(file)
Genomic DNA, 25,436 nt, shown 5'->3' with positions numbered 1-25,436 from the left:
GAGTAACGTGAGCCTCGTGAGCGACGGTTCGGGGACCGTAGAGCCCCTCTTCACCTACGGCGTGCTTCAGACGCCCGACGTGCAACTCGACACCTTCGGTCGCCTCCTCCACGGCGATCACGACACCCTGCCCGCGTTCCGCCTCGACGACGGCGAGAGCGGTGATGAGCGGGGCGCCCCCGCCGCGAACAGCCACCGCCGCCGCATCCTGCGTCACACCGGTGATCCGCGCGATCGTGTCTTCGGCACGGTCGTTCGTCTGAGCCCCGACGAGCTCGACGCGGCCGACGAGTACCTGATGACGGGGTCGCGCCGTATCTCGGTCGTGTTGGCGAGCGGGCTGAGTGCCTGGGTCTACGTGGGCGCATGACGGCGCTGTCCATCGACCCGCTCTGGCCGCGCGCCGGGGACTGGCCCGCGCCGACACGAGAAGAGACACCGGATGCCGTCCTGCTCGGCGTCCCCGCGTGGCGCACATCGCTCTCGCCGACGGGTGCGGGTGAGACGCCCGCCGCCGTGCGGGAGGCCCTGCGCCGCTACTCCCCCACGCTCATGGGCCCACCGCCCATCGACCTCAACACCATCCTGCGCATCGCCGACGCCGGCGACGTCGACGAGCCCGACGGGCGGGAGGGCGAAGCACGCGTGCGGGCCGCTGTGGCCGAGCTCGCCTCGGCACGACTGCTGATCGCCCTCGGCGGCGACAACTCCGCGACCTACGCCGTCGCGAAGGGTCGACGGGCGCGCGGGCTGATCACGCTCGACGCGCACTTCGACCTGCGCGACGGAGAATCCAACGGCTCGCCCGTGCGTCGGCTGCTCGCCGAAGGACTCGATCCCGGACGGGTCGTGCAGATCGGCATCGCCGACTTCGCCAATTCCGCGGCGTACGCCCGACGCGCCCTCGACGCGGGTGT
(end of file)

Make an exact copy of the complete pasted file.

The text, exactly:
Genomic DNA, 25,436 nt, shown 5'->3' with positions numbered 1-25,436 from the left:
GAGTAACGTGAGCCTCGTGAGCGACGGTTCGGGGACCGTAGAGCCCCTCTTCACCTACGGCGTGCTTCAGACGCCCGACGTGCAACTCGACACCTTCGGTCGCCTCCTCCACGGCGATCACGACACCCTGCCCGCGTTCCGCCTCGACGACGGCGAGAGCGGTGATGAGCGGGGCGCCCCCGCCGCGAACAGCCACCGCCGCCGCATCCTGCGTCACACCGGTGATCCGCGCGATCGTGTCTTCGGCACGGTCGTTCGTCTGAGCCCCGACGAGCTCGACGCGGCCGACGAGTACCTGATGACGGGGTCGCGCCGTATCTCGGTCGTGTTGGCGAGCGGGCTGAGTGCCTGGGTCTACGTGGGCGCATGACGGCGCTGTCCATCGACCCGCTCTGGCCGCGCGCCGGGGACTGGCCCGCGCCGACACGAGAAGAGACACCGGATGCCGTCCTGCTCGGCGTCCCCGCGTGGCGCACATCGCTCTCGCCGACGGGTGCGGGTGAGACGCCCGCCGCCGTGCGGGAGGCCCTGCGCCGCTACTCCCCCACGCTCATGGGCCCACCGCCCATCGACCTCAACACCATCCTGCGCATCGCCGACGCCGGCGACGTCGACGAGCCCGACGGGCGGGAGGGCGAAGCACGCGTGCGGGCCGCTGTGGCCGAGCTCGCCTCGGCACGACTGCTGATCGCCCTCGGCGGCGACAACTCCGCGACCTACGCCGTCGCGAAGGGTCGACGGGCGCGCGGGCTGATCACGCTCGACGCGCACTTCGACCTGCGCGACGGAGAATCCAACGGCTCGCCCGTGCGTCGGCTGCTCGCCGAAGGACTCGATCCCGGACGGGTCGTGCAGATCGGCATCGCCGACTTCGCCAATTCCGCGGCGTACGCCCGACGCGCCCTCGACGCGGGTGT